Name: D’Art Buoy.
Who: Benedetta Piantella Simeonidis.
What: A site-specific multimedia installation that creates generative and meditative sounds thanks to a buoy anchored in the East River, which broadcasts its presence and voice live through music and evening light shows.
With: Generative audio composition, conception and programming by Gadi Sassoon.
More music conception, composition and performance by Alex Giorgetti, Ben Murphy and Andy McCarthy. Recorded by Jess Dunlap, Conrad Osipowicz @ WERS Studios. Mixed by Mike Davidson and Alex Giorgetti.
When: 26-27-28 September 2008.
Where: Brooklyn Bridge Park Beach.
Why: 12th Annual Art Under The Bridge Festival held by the Dumbo Arts Center.
Dumbo is the part of Brooklyn between the Brooklyn Bridge and the Manhattan Bridge, giving both parks on the East River a perfect view of the bridges. This installation also sits between two of the massive Waterfalls designed by Olafur Eliasson.
The Brooklyn Bridge Park
The location of the buoy and of most of this piece is the beach between the two bridges. The buoy is anchored a few feet from the shore while marble steps in semi-circle represent the perfect ‘amphitheater’ area for the audience to sit down and contemplate the audio composition broadcasted by the speakers.
This is an overview of the Brooklyn Bridge Park beach, which is open to the public from morning until about 11pm (midnight during the festival days).
From the park, the grass and the trees, people move to the steps down to the pebble beach.
The buoy will not only broadcast the accelerometer readings via small frequency radios (I chose to use Xbee radios instead of Bluetooth for better energy consumption and larger coverage) but will also charge during the day to glow for a few hours from sunset to close. 3 floating solar lamps surround the inflatable buoy that contains the radio module. The solar lamps will create interesting light shows and a fantastic atmosphere.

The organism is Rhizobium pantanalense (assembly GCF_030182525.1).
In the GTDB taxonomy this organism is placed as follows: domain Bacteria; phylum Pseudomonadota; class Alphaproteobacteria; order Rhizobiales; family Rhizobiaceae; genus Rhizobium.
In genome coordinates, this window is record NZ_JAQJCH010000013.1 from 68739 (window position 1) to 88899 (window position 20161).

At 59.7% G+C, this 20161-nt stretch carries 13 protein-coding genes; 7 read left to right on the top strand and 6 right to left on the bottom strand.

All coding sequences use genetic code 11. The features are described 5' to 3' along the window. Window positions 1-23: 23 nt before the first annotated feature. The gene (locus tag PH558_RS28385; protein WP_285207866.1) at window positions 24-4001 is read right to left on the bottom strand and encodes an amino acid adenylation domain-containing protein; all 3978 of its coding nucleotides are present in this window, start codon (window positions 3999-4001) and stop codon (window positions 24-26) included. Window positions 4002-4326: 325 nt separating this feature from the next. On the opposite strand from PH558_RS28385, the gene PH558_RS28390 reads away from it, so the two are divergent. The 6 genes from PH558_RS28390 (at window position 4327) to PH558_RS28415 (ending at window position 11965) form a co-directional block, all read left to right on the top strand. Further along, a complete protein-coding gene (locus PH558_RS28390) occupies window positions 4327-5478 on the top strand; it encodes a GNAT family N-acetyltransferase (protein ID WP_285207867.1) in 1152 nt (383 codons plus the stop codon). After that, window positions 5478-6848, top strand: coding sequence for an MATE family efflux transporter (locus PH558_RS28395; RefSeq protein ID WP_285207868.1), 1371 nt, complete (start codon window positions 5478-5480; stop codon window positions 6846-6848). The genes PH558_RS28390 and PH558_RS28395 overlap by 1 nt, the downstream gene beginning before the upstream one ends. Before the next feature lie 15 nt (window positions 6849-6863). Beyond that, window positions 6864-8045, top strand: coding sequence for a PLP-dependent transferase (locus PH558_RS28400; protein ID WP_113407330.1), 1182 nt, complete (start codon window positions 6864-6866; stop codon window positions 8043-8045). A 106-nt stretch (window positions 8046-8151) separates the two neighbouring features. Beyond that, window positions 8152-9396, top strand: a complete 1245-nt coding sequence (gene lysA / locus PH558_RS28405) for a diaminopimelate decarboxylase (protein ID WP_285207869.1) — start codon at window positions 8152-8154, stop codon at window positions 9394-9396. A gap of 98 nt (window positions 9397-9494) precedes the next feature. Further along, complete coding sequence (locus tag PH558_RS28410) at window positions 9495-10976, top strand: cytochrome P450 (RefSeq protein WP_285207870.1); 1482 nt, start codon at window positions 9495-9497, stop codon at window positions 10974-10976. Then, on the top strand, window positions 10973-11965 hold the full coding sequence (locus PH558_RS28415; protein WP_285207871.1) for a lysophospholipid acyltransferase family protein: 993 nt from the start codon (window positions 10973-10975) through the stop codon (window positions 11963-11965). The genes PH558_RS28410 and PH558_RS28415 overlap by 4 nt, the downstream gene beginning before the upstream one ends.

The Original Inspiration for the Buoy
This project sprung from the research I had conducted on the contemporary Tsunameter systems employed by the NOAA to detect and assess tsunamis and their inundation maps.
My research on the sensors is on my ITP blog.
My sensor report is on the ITP Sensor Workshop page.
Some of my presentations on the topic here.
More importantly this installation belongs to a series of works that I have been developing around the theme of the Tsunami (having survived the Tsunami of 2004 while on spiritual retreat in Southern Sri Lanka). This series of works will culminate into a reforestation effort that I am focusing on right now, called The 40.000 Trees Project.
Electronics & Data
Due to the length of coverage and better battery consumption, I am using low power digital radios. Taking advantage of Zigbee IEEE 802.15.4 standard communication protocol for wireless personal area networks I am using Xbee Series 1 modules to communicate between the buoy and the Mac Mini/ Laptop.
The base station simply connects the Receiving Xbee to the Serial Port on the computer and later to Max/MSP. While the sending unit includes the Xbee, the accelerometer plus the battery.
The Remote radio sleeps at certain intervals in order to conserve useful energy. During testing I managed to obtain 54 hrs of data transferring with a single AA battery.